The US dollar exchange rate may remain relatively strong in the short term

21 2024/2


Entering 2024, the strengthening of the US dollar seems somewhat unexpected. But upon careful analysis, there are still multiple supporting factors behind it. Market participants believe that the US dollar is still likely to remain relatively strong in the coming months.

Due to the sudden "pigeon" sound from the Federal Reserve after its interest rate meeting in December last year, market expectations for a rate cut in March this year have sharply increased, and the US dollar has experienced a wave of decline. The US dollar index closed slightly lower for the entire year of 2023.

Unexpectedly, the US dollar exchange rate has been strengthening since the beginning of this year. As of February 16th, in just one and a half months, the US dollar index has risen by 3%, reaching a three month high.

Analyzing the recent rise in the US dollar, it is mainly influenced by both internal and external factors.

From the perspective of domestic factors in the United States, the slowdown in inflation did not meet expectations, and the expectation of the Federal Reserve's interest rate cut in March weakened.

The increase in housing costs and service industry prices has driven the US Consumer Price Index (CPI) to rise beyond expectations in January. In January, the CPI increased by 0.3% month on month, the largest increase since September last year; The year-on-year increase was 3.1%, higher than the market's generally expected 2.9%. The January PPI data released three days later also exceeded expectations, with a year-on-year increase of 0.9%, higher than the expected 0.6%; The month on month increase of 0.3%, expected to be 0.1%, has once again dampened market bets on the Federal Reserve's recent interest rate cut.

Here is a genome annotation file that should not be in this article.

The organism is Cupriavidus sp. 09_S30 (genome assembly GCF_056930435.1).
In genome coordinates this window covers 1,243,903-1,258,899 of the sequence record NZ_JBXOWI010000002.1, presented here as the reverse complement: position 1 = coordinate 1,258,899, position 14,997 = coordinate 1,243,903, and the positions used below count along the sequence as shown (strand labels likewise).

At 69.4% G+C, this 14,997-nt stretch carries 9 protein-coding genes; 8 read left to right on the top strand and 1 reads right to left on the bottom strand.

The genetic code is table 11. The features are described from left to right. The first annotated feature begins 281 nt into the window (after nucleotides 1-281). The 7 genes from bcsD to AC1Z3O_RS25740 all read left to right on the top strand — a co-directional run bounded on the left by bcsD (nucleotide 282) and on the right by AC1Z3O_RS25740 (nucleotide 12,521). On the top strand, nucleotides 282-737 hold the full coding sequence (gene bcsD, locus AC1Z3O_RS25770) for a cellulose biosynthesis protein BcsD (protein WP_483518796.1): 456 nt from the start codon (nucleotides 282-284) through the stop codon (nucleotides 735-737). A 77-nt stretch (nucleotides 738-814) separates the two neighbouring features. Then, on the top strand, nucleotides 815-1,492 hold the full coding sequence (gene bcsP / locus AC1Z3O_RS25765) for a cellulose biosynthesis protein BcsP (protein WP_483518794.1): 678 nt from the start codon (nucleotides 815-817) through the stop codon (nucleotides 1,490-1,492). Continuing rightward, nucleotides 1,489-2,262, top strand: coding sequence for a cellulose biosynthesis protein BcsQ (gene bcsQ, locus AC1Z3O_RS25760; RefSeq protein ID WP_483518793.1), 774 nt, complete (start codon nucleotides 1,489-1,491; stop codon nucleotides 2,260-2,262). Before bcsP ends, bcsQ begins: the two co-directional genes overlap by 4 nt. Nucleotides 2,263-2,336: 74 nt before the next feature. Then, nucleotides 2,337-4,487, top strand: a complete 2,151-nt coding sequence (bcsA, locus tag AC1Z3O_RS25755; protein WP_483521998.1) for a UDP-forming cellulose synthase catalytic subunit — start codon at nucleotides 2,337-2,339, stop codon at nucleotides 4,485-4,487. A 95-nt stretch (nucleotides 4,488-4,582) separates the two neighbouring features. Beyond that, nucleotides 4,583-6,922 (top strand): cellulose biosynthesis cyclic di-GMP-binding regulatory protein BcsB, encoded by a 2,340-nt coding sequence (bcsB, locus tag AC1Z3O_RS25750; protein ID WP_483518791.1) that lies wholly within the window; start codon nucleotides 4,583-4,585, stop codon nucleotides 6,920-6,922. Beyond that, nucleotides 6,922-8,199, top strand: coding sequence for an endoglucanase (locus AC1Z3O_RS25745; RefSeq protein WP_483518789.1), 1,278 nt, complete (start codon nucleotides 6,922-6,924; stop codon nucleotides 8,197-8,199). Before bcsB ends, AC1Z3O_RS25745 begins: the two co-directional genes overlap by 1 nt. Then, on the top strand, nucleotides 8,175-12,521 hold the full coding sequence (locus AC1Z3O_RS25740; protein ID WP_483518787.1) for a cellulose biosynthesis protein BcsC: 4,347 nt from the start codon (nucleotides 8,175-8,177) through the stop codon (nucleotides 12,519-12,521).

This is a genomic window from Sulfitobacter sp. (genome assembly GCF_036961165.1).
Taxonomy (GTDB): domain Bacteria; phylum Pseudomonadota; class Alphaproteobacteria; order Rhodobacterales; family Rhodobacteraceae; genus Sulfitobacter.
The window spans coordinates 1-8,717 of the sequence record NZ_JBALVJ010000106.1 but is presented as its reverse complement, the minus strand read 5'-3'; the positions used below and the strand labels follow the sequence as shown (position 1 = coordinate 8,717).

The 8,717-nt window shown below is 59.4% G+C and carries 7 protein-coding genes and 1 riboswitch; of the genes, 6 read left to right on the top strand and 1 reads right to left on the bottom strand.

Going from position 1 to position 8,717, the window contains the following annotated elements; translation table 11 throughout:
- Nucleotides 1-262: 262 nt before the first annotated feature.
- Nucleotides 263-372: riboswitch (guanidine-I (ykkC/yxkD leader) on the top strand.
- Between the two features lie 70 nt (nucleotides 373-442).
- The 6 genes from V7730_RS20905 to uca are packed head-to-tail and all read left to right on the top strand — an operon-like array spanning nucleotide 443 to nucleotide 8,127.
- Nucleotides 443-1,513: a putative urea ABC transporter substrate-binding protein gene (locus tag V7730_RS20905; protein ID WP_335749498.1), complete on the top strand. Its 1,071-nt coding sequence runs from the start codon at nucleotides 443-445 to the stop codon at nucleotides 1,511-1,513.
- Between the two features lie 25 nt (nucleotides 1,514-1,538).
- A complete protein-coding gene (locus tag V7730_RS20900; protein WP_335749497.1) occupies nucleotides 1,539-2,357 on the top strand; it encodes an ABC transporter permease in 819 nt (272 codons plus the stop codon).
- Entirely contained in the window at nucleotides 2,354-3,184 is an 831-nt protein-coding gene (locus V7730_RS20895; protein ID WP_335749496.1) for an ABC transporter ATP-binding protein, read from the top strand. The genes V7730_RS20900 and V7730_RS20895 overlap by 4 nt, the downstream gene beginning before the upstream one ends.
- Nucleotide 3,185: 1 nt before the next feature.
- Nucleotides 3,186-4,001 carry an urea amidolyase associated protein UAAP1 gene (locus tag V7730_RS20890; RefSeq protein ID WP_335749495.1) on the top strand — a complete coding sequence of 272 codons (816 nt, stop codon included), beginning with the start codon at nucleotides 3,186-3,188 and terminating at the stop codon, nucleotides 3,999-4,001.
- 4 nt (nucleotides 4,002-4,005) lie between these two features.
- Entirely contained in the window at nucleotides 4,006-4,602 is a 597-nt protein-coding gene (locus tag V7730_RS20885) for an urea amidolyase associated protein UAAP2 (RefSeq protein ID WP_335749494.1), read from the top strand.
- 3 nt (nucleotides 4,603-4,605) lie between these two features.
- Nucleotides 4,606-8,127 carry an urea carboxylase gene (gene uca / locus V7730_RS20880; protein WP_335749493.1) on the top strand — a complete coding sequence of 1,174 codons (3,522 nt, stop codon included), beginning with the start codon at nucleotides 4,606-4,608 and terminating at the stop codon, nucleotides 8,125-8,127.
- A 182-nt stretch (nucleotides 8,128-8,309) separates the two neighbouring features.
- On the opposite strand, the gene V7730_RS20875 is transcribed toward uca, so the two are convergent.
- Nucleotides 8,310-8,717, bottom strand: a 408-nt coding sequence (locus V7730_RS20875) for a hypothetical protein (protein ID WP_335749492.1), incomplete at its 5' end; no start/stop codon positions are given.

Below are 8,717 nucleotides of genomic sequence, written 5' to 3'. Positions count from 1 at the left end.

Bank of America's Global Research Department has stated that the CPI data further reinforces concerns about inflationary pressure caused by labor market tensions, and the likelihood of the Federal Reserve cutting interest rates in March and May has decreased. It is expected to start cutting rates in June. Greg Basuk, CEO of AXS Investments, believes that the current outlook is that the Federal Reserve seems more likely to postpone interest rate cuts until the second half of the year.

The Chicago Mercantile Exchange's Federal Reserve observation tool shows that the expected probability of no rate cut in March remains unchanged in market pricing, and the probability of no rate cut in May has decreased from 61% to 57%. June remains the time when the market pricing expects the Federal Reserve to start cutting rates.

The expected timing of the Federal Reserve's interest rate cut has clearly delayed the reduction of the spread between the US dollar and other currencies, and the market's correction in US dollar pricing has supported the recent trend of the US dollar.

However, the January retail data released by the US Department of Commerce Census Bureau decreased by 0.8% month on month, significantly weaker than market expectations of a decrease of 0.1% to 0.3%. At the same time, the retail data for December last year was also adjusted from a month on month growth of 0.6% to 0.4%, which to some extent alleviated market concerns about consumer overheating driving inflation. But analysts also believe that the weakening of retail sales in January may be related to the previous month's promotion leading to early consumption.